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2

Use this script: #! /bin/bash # for i in $(cat /etc/passwd | cut -d: -f1); do echo -n $i ": " grep $i /etc/group | cut -d: -f1 | tr "\n" " " echo done It will list all users in the system (included system) and print the list of groups near them. With a trivial modification you can print the numeric id too.


0

locate is not looking directly in the filesystem, it uses a database (or more than one). The database is updated using the updatedb command, which is usually scheduled as a daily cron job. So I guess in this case, what you are seeing is the indexed information from yesterday. Once the updatedb cron job completes, you should not see these anymore. You ...


0

The "patched" Upstart configuration you link to is the same as the Upstart configuration that was shipped with Upstart 1.3 (from cannot get upstart to run user job), so I'd say that is the simplest way to enable user jobs.


5

Assuming that you have sudo privileges the following command will do. sudo cp /home/USER1/FNAME /home/USER2/FNAME && sudo chown USER2:USER2 /home/USER2/FNAME Will copy the file from USER1 to USER2, and then change the owner of the copy in /home/USER2 to USER2 If you do not have sudo privileges, then the two users will need to ensure that you have ...


0

I have had same problem like you, and you proabaly need to use thunar, and to do this you have to enter in the terminal this: sudo -i gksudo thunar and then you can alter promising to all of you files, and it might work fine this way.


2

Probably the most novice friendly solution for browsing files is to start nautilus with root privileges. gksu nautilus If you want to change permissions for files you should have a look at chmod. See also here http://www.perlfect.com/articles/chmod.shtml It might be that you encrypted the home partition of the other user. If that is the case and you ...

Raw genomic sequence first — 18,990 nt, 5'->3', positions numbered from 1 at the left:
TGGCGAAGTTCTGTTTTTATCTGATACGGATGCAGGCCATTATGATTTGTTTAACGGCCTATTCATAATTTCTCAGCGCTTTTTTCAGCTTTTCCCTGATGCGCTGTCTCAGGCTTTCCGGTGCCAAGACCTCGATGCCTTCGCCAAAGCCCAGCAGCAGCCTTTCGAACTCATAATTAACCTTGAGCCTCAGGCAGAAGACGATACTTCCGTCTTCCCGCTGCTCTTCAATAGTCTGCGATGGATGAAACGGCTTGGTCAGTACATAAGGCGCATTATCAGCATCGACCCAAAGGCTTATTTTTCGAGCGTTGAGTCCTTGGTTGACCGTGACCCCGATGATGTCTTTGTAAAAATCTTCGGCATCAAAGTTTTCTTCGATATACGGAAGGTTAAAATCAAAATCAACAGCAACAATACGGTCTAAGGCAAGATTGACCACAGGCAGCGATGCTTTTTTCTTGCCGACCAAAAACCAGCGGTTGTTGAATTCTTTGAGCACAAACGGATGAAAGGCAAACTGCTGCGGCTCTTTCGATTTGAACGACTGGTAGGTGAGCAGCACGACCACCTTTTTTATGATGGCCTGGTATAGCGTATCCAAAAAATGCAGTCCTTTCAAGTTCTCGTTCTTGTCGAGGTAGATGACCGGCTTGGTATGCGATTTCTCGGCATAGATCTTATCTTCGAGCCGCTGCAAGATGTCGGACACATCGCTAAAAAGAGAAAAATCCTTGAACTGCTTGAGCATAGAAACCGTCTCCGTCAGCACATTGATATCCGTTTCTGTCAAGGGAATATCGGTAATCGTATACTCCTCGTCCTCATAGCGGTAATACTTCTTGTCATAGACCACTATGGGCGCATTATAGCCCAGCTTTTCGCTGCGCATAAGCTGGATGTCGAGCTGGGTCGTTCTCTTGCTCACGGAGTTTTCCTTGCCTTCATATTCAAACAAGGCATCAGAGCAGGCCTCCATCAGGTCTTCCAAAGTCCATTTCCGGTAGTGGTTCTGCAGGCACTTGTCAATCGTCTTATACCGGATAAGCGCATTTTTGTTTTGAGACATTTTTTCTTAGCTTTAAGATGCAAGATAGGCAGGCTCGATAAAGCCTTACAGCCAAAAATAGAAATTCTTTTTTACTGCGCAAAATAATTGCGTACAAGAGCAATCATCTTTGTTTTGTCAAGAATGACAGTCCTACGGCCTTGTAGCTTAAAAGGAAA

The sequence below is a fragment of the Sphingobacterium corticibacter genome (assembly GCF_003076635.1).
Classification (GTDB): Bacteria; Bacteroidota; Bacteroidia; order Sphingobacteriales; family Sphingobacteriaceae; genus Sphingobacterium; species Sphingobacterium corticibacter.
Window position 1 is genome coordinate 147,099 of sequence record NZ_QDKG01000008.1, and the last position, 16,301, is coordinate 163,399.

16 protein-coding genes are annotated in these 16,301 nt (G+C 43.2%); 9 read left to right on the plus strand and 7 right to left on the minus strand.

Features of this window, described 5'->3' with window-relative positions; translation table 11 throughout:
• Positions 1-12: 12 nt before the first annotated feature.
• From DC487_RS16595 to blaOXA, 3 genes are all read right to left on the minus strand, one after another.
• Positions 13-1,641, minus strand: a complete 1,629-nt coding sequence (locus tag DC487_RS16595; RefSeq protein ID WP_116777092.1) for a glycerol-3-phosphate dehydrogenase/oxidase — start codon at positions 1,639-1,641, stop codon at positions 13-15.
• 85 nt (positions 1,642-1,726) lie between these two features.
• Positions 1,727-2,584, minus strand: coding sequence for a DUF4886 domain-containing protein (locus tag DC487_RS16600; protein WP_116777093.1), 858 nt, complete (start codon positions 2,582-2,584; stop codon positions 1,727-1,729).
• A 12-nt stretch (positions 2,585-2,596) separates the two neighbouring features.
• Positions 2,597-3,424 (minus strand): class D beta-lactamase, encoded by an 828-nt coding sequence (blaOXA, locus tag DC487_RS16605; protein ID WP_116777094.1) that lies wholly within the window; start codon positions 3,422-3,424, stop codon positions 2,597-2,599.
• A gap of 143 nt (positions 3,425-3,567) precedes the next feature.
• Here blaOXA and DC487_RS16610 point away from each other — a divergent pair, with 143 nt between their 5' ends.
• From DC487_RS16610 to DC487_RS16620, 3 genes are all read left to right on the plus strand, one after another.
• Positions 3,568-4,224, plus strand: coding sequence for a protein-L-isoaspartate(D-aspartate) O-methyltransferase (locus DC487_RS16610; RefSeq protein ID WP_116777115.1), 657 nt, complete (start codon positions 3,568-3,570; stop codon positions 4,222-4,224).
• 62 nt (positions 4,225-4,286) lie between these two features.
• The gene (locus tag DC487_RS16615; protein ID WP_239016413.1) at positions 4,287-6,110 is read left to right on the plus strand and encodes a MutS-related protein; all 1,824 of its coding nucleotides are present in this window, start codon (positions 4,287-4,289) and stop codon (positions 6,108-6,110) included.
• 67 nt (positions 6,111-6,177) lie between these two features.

0

Is the user connecting via ssh ? If so, there is a ChrootDirectory option to jail a user to a specified directory, meaning he can not navigate higher up the directory tree. Take a look here for a working example https://www.debian-administration.org/article/590/OpenSSH_SFTP_chroot_with_ChrootDirectory


3

Is a system user what you are looking for? You can create a new one with the following command adduser --system --no-create-home USERNAME This is the kind of account mysql uses. However, you cannot login into these accounts, even with sudo su - USERNAME. If you want to be able to login with su -, just create a new user without a password. useradd ...


1

One idea - but will need a bit of work in scripting --- be my guest ;-) Find a suid/sgid file; let's call it scommand Check from which package has been installed: dpkg -S /full/path/to/scommand Compare its permission with the original deb package, by firstly downloading the package: apt-get download package Check if the command should have the suid ...


1

Frustrated with autolog, I wrote my own script too. It's on Github. It's general enough for multiple users, on X sessions and TTYs. I have included an Upstart job, assuming that the script is placed at /usr/bin/idle-killer.sh To set it up: sudo apt-get install xprintidle sudo wget ...


1

I wrote my own script to do this. There is a tool called xprintidle that gives you the idle time of an xsession. You need to install it first sudo apt-get install xprintidle Then create the script, for example in /root/bin/idle_check.sh: #!/bin/sh DISPLAY=:0 TIMEOUT=600000 # 10min = 10 * 60 * 1000 if [ $(xprintidle) -gt $TIMEOUT ]; then ...


0

Webmin is outdated and has security problems and should not be used. I had the same problem on 14.04. Many people answered my question and said Samba was not so screwed up on previous versions of Ubuntu. But this is a function and alias I add to my $HOME/.bashrc. #################### # $1 is parameter for function function fAdduser { if [ -z $1 ]; then ...


0

You seem to have accidentally installed in OEM mode. Add user manually, according to this for example. You should better use a new username.


0

CoalaWeb's answer is correct, but if you don't want to make a custom group for that user... you can simply use the following command to create a user: sudo useradd <username> example: sudo useradd josh ...then rightly said by CoalaWeb, follow the command: sudo adduser <username> <groupname> example: sudo adduser josh sudo ...


0

This is how to create a new user from unity-control-center user-accounts (search for User Accounts in Dash): From an administrator account unlock settings (click on Unlock to enter password). Then add a user with +): Enter username: Enter password dialog by clicking on Password: Account disabled: Choose a strong password for the user. Shown here is ...


0

As a workaround, I deleted the user from the group nopasswdlogin: sudo gpasswd -d username nopasswdlogin I still don't know how to fix this via GUI.



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